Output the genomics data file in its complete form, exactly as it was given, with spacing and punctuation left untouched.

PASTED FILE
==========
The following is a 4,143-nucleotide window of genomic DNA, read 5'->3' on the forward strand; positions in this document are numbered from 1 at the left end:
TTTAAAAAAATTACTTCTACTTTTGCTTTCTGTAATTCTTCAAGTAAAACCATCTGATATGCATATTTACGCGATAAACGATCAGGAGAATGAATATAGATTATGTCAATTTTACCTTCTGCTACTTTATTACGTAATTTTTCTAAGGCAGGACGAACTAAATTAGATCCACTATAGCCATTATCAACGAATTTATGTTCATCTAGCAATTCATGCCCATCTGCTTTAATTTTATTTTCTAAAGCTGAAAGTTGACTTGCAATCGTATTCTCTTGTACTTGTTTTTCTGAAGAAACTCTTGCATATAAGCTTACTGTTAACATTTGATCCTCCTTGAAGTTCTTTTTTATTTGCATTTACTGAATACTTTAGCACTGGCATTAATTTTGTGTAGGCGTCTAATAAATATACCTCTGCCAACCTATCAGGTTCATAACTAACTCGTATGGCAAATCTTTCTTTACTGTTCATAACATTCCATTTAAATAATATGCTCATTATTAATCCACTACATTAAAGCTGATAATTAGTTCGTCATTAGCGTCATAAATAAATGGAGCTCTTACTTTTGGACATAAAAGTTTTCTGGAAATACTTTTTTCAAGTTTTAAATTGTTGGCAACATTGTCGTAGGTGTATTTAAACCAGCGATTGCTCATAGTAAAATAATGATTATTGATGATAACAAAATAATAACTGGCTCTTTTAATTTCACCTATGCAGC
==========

The following is a 4,143-nucleotide window of genomic DNA, read 5'->3' on the forward strand; positions in this document are numbered from 1 at the left end:
TTTAAAAAAATTACTTCTACTTTTGCTTTCTGTAATTCTTCAAGTAAAACCATCTGATATGCATATTTACGCGATAAACGATCAGGAGAATGAATATAGATTATGTCAATTTTACCTTCTGCTACTTTATTACGTAATTTTTCTAAGGCAGGACGAACTAAATTAGATCCACTATAGCCATTATCAACGAATTTATGTTCATCTAGCAATTCATGCCCATCTGCTTTAATTTTATTTTCTAAAGCTGAAAGTTGACTTGCAATCGTATTCTCTTGTACTTGTTTTTCTGAAGAAACTCTTGCATATAAGCTTACTGTTAACATTTGATCCTCCTTGAAGTTCTTTTTTATTTGCATTTACTGAATACTTTAGCACTGGCATTAATTTTGTGTAGGCGTCTAATAAATATACCTCTGCCAACCTATCAGGTTCATAACTAACTCGTATGGCAAATCTTTCTTTACTGTTCATAACATTCCATTTAAATAATATGCTCATTATTAATCCACTACATTAAAGCTGATAATTAGTTCGTCATTAGCGTCATAAATAAATGGAGCTCTTACTTTTGGACATAAAAGTTTTCTGGAAATACTTTTTTCAAGTTTTAAATTGTTGGCAACATTGTCGTAGGTGTATTTAAACCAGCGATTGCTCATAGTAAAATAATGATTATTGATGATAACAAAATAATAACTGGCTCTTTTAATTTCACCTATGCAGC